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Geoscience Department News: November 2012

Up-to-date news from the Geoscience Department! If you have any news you would like us to share, just e-mail it to and we will get it up. Check back often (or subscribe to our RSS feed!) for updates.

Lewis Publishes on Nankai Subduction Zone

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Jon Lewis, Department of Geoscience, coauthored a paper entitled “Evidence for Mechanical Decoupling of the Upper Plate at the Nankai Subduction Zone: Constraints from Core-Scale Faults at NantroSEIZE Sites C0001 and C0002” in Geochemistry Geophysics Geosystems.

This paper is part of ongoing work investigating the tectonic history of this region.


Detailed analyses of cores from two drill sites landward of the Nankai trough provide constraints on the evolution of stress across the SW Japan subduction zone. Core-scale faults at Sites C0001 and C0002 suggest changing stress geometries that shed light on mechanical coupling across this plate boundary. Normal faults dominate the record of brittle strain in both the sedimentary cover and the upper accretionary prism, and these cut older shear zones and vein structures. Based on cross-cutting relations normal faults postdate thrust faults with the latter interpreted to be inactive. The normal faults, in contrast, are consistent with contemporary stress proxies such as borehole breakout and anelastic strain recovery data. Stress inversion for faults that are restored to original orientations using paleomagnetic data reveal that thrusting has accommodated trench sub-perpendicular shortening associated with interplate coupling. This phase of deformation is overprinted by normal faulting attributed to mechanical decoupling of the upper plate from the lower plate in response to the underplating of anomalously weak sediments between an out-of-sequence thrust and the décollement. These observations suggest that core-scale faults record a stress history that is, to date, not apparent from in-situ stress proxies such as borehole breakout data or anelastic strain recovery data. We conclude that the brittle faults provide a unique record of changing stress conditions that can be recognized only through coring.

Fossil, Rock, and Mineral Sale by Geoscience Club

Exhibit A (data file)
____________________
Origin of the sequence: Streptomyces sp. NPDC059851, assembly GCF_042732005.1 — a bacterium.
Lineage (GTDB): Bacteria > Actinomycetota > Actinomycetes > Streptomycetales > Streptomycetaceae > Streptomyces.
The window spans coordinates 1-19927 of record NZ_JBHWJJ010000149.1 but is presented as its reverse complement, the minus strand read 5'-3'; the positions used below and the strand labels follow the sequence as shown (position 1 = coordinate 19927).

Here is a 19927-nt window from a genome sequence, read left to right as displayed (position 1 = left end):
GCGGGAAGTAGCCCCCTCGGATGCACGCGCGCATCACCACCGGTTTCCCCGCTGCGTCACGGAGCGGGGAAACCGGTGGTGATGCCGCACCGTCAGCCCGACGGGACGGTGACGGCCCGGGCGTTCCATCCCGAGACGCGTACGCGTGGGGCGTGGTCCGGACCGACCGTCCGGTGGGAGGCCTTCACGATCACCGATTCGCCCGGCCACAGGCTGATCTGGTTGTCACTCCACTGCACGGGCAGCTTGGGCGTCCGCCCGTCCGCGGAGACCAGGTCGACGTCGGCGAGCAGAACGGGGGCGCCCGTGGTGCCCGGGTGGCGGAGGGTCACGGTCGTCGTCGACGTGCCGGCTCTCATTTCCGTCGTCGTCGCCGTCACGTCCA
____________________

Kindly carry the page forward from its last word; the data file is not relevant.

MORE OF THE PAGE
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The Geological Society of IUP is holding its annual Fossil, Rock, and Mineral Sale this week, November 26–30, 2012, in the Weyandt Planetarium lobby.

  • Dates: Monday, November 26–Friday, November 30
  • Time: 900 a.m.–4:00 p.m.

For more information, contact Joy Kiefer at

Department of Geoscience

Distinguished Lecturer to Present on Subduction Zones

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Integrated Ocean Drilling Program distinguished lecturer Nathan Bangs, from the University of Texas at Austin, will visit IUP on November 15–16, 2012. Bangs’ specialty is in understanding the three-dimensional structure of subduction zones. These regions are important as they are the location of “great” earthquakes which are known to generate tsunamis.

While on campus, Bangs will meet with students and faculty of the Geoscience Department and give two presentations. The first presentation will be geared for the general public, and the second will be more specialized and be part of the Geoscience Department Seminar Series.

Public Presentation

  • “What Gives With Subduction Zone Megathrust Earthquakes?”
  • Thursday November 15
  • Sprowls Auditorium, IUP
  • 7:00–8:00 p.m.
  • All are welcome

Geoscience Seminar Presentation:

  • “Deformation, Dewatering, and the Development of the Subduction Zone Megathrust”
  • Friday November 16
  • Walsh Hall, Rm. 104
  • 12:15–1:15 p.m.
  • All are welcome


Commonwealth Connections Academy’s Mobile Science Lab Visits Geoscience Department

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A state-of-the-art mobile science lab visited IUP in early November 2012 and served as the meeting place for teachers and students from Commonwealth Connections, a Pennsylvania cyber school. Using activities developed by the Deep Earth Academy (DEA), the educational program affiliated with the Integrated Ocean Drilling Program, students modeled scientific discovery and explored ocean sediment cores with Geoscience professors Steve Hovan and Jon Lewis and DEA’s Jennifer Collins.

This program was a great opportunity to learn about geology, biology, and climate change using sediment cores and data collected by deep sea drilling. The collaboration grew from the network of teachers and educators that attended shipboard experiences aboard the U.S. drilling vessel JOIDES Resolution when both Hovan and Lewis served as instructors for their School of Rock program.

“The Deep Earth Academy does an amazing job with giving students the experience of real scientific discovery,” said Hovan, “and we’re hoping to make this an annual visit.”

Commonwealth Connections Academy offers a cyber school program to students across Pennsylvania with this mobile classroom, a full-sized, 38-foot vehicle equipped with a satellite Internet capability, wireless Internet access, computers, digital media, interactive smartboards, microscopes, and all the equipment needed to conduct science labs and many other classroom activities.

  • Geoscience Department
  • Walsh Hall, Room 111
    302 East Walk
    Indiana, PA 15705
  • Phone: 724-357-2379
  • Fax: 724-357-6208
  • Office Hours
  • Every Day: 8:00 a.m.–noon
  • Mon: 1:00–4:30 p.m.
  • Tues: 1:00–3:15 p.m.
  • Thurs: 2:00–4:00 p.m.
  • Fri: 1:00–4:30 p.m.